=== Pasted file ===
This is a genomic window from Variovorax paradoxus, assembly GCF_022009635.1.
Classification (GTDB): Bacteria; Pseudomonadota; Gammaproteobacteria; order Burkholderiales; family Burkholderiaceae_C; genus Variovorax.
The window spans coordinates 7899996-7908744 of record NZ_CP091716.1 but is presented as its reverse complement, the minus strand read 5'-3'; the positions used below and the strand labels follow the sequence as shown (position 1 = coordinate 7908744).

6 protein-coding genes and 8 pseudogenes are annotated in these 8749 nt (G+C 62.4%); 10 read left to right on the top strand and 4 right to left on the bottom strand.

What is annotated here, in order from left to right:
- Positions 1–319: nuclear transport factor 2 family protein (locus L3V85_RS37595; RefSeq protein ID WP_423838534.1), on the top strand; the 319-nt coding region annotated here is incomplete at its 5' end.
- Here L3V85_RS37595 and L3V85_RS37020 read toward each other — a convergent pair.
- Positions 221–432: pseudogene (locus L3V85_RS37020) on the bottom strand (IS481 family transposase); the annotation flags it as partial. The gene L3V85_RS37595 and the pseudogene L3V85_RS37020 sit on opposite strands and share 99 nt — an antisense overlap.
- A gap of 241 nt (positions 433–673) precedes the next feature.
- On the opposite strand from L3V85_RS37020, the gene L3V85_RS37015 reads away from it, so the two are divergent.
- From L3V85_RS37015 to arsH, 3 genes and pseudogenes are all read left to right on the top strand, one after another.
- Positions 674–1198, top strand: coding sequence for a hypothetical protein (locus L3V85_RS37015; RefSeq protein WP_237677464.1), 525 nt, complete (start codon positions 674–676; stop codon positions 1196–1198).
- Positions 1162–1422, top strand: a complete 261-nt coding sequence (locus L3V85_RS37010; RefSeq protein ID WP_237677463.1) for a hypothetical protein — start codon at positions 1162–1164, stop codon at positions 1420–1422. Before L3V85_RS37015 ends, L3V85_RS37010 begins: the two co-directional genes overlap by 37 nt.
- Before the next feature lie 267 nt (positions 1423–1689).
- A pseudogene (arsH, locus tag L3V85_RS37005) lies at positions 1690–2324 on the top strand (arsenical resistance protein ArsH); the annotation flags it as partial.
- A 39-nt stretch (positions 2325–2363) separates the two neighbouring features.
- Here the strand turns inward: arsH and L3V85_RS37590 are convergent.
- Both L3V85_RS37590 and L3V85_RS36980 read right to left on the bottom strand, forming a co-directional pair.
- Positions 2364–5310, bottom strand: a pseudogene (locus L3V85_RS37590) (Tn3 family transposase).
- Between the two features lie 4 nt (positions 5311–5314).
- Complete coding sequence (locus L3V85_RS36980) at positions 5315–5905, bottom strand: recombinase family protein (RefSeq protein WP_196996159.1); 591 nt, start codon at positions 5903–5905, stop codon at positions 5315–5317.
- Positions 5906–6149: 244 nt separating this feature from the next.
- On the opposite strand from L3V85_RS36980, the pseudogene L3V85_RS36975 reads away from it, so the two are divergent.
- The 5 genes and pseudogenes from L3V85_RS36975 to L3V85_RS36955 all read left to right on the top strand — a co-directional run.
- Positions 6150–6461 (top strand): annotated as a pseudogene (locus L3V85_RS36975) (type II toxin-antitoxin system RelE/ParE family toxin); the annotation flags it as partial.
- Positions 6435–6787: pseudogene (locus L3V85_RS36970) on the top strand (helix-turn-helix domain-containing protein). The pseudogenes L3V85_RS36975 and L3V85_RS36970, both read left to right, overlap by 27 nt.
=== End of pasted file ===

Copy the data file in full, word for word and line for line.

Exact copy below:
This is a genomic window from Variovorax paradoxus, assembly GCF_022009635.1.
Classification (GTDB): Bacteria; Pseudomonadota; Gammaproteobacteria; order Burkholderiales; family Burkholderiaceae_C; genus Variovorax.
The window spans coordinates 7899996-7908744 of record NZ_CP091716.1 but is presented as its reverse complement, the minus strand read 5'-3'; the positions used below and the strand labels follow the sequence as shown (position 1 = coordinate 7908744).

6 protein-coding genes and 8 pseudogenes are annotated in these 8749 nt (G+C 62.4%); 10 read left to right on the top strand and 4 right to left on the bottom strand.

What is annotated here, in order from left to right:
- Positions 1–319: nuclear transport factor 2 family protein (locus L3V85_RS37595; RefSeq protein ID WP_423838534.1), on the top strand; the 319-nt coding region annotated here is incomplete at its 5' end.
- Here L3V85_RS37595 and L3V85_RS37020 read toward each other — a convergent pair.
- Positions 221–432: pseudogene (locus L3V85_RS37020) on the bottom strand (IS481 family transposase); the annotation flags it as partial. The gene L3V85_RS37595 and the pseudogene L3V85_RS37020 sit on opposite strands and share 99 nt — an antisense overlap.
- A gap of 241 nt (positions 433–673) precedes the next feature.
- On the opposite strand from L3V85_RS37020, the gene L3V85_RS37015 reads away from it, so the two are divergent.
- From L3V85_RS37015 to arsH, 3 genes and pseudogenes are all read left to right on the top strand, one after another.
- Positions 674–1198, top strand: coding sequence for a hypothetical protein (locus L3V85_RS37015; RefSeq protein WP_237677464.1), 525 nt, complete (start codon positions 674–676; stop codon positions 1196–1198).
- Positions 1162–1422, top strand: a complete 261-nt coding sequence (locus L3V85_RS37010; RefSeq protein ID WP_237677463.1) for a hypothetical protein — start codon at positions 1162–1164, stop codon at positions 1420–1422. Before L3V85_RS37015 ends, L3V85_RS37010 begins: the two co-directional genes overlap by 37 nt.
- Before the next feature lie 267 nt (positions 1423–1689).
- A pseudogene (arsH, locus tag L3V85_RS37005) lies at positions 1690–2324 on the top strand (arsenical resistance protein ArsH); the annotation flags it as partial.
- A 39-nt stretch (positions 2325–2363) separates the two neighbouring features.
- Here the strand turns inward: arsH and L3V85_RS37590 are convergent.
- Both L3V85_RS37590 and L3V85_RS36980 read right to left on the bottom strand, forming a co-directional pair.
- Positions 2364–5310, bottom strand: a pseudogene (locus L3V85_RS37590) (Tn3 family transposase).
- Between the two features lie 4 nt (positions 5311–5314).
- Complete coding sequence (locus L3V85_RS36980) at positions 5315–5905, bottom strand: recombinase family protein (RefSeq protein WP_196996159.1); 591 nt, start codon at positions 5903–5905, stop codon at positions 5315–5317.
- Positions 5906–6149: 244 nt separating this feature from the next.
- On the opposite strand from L3V85_RS36980, the pseudogene L3V85_RS36975 reads away from it, so the two are divergent.
- The 5 genes and pseudogenes from L3V85_RS36975 to L3V85_RS36955 all read left to right on the top strand — a co-directional run.
- Positions 6150–6461 (top strand): annotated as a pseudogene (locus L3V85_RS36975) (type II toxin-antitoxin system RelE/ParE family toxin); the annotation flags it as partial.
- Positions 6435–6787: pseudogene (locus L3V85_RS36970) on the top strand (helix-turn-helix domain-containing protein). The pseudogenes L3V85_RS36975 and L3V85_RS36970, both read left to right, overlap by 27 nt.